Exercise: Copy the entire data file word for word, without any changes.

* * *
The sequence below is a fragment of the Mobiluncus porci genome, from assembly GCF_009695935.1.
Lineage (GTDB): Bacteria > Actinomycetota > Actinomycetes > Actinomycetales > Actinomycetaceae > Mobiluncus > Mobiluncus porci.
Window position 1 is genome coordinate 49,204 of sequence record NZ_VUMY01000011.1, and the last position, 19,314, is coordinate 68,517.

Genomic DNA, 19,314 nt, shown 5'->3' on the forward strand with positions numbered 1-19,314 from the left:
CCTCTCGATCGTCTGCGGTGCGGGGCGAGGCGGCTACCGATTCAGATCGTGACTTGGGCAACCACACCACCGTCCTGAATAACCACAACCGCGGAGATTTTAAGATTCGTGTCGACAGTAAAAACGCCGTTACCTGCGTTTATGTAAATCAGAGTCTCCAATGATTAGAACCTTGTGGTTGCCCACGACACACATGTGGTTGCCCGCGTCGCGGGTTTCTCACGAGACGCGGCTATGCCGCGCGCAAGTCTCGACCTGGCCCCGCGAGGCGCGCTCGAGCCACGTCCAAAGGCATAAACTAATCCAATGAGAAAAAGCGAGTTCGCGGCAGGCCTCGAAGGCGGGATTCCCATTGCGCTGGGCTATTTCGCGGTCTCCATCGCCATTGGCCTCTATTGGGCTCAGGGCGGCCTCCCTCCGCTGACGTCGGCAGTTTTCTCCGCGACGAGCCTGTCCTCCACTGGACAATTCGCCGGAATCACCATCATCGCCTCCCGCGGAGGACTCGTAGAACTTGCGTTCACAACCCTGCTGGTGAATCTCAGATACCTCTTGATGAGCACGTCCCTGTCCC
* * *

The sequence below is a fragment of the Mobiluncus porci genome, from assembly GCF_009695935.1.
Lineage (GTDB): Bacteria > Actinomycetota > Actinomycetes > Actinomycetales > Actinomycetaceae > Mobiluncus > Mobiluncus porci.
Window position 1 is genome coordinate 49,204 of sequence record NZ_VUMY01000011.1, and the last position, 19,314, is coordinate 68,517.

Genomic DNA, 19,314 nt, shown 5'->3' on the forward strand with positions numbered 1-19,314 from the left:
CCTCTCGATCGTCTGCGGTGCGGGGCGAGGCGGCTACCGATTCAGATCGTGACTTGGGCAACCACACCACCGTCCTGAATAACCACAACCGCGGAGATTTTAAGATTCGTGTCGACAGTAAAAACGCCGTTACCTGCGTTTATGTAAATCAGAGTCTCCAATGATTAGAACCTTGTGGTTGCCCACGACACACATGTGGTTGCCCGCGTCGCGGGTTTCTCACGAGACGCGGCTATGCCGCGCGCAAGTCTCGACCTGGCCCCGCGAGGCGCGCTCGAGCCACGTCCAAAGGCATAAACTAATCCAATGAGAAAAAGCGAGTTCGCGGCAGGCCTCGAAGGCGGGATTCCCATTGCGCTGGGCTATTTCGCGGTCTCCATCGCCATTGGCCTCTATTGGGCTCAGGGCGGCCTCCCTCCGCTGACGTCGGCAGTTTTCTCCGCGACGAGCCTGTCCTCCACTGGACAATTCGCCGGAATCACCATCATCGCCTCCCGCGGAGGACTCGTAGAACTTGCGTTCACAACCCTGCTGGTGAATCTCAGATACCTCTTGATGAGCACGTCCCTGTCCC